For the freedom of expression and opposition, the most effective cultural production in Turkey is the two-hundred-year-old modernist, postmodernist, and relational aesthetic production by excellent sociopolitical, critical, and dissident artists. Their internationally recognized works have accumulated a significant heritage of contemporary art that cannot disappear in one day. This heritage is that not only represents the state of affairs of these fifty years of struggle for EU democracy standards, but it also became a model for the South Caucasus, the Middle East, and the East Mediterranean in regards to contemporary art production and networking. I hope that all this energy and effort will be sustainable, no doubt with the solidarity of EU friends and institutions.

However, at present we have to be very alert about the limitations of all kinds of human rights—not only freedom of artistic expression. Journalists, academics, and state-employed theater actors and actresses—obviously without any reasonable cause—are now targets of the government. One issue should be considered: If it is not exhibited in public space, contemporary art works, even if they are dissident, should not be considered a threat to the ruling ideology. That means contemporary art production in Turkey is supposed to be reaching only the elites, even if the artists intend to reach a larger population. On the other hand there are many cases of censorship which are listed on the website www.siyahbant.org.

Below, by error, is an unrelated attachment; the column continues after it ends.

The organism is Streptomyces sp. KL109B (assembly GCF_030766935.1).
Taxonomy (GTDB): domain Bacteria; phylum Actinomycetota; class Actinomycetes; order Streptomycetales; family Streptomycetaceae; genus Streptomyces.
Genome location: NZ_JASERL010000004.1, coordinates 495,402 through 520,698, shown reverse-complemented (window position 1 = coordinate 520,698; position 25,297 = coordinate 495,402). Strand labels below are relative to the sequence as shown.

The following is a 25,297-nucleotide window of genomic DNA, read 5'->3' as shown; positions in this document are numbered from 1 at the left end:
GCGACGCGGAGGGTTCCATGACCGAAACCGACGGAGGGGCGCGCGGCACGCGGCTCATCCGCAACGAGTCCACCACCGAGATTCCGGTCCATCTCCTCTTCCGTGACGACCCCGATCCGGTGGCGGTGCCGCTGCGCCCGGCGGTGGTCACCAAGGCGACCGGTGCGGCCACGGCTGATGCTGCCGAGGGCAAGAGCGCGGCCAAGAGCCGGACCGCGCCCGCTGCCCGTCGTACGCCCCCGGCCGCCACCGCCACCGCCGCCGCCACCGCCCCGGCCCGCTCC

Currently we might have a stagnant and less active period in front of us. Looking back to these fifty years, I can say that artists and curators have had strong experience in creating new strategies and methods to bypass the possible threats coming from conservative and oppressive circles. Even if the private sector’s investments in contemporary art (such as the private museums in Istanbul, or the İstanbul, Sinopale, Çanakkale, and Mardin Biennials) are a must for the neocapitalist image of Turkey and cannot be ignored by the ruling politicians and economy, there is no guaranteed ground for the trouble-free production of contemporary art or other creative activities.

Thus we have experienced a sudden attack to the realization of the fifth Çanakkale Biennial.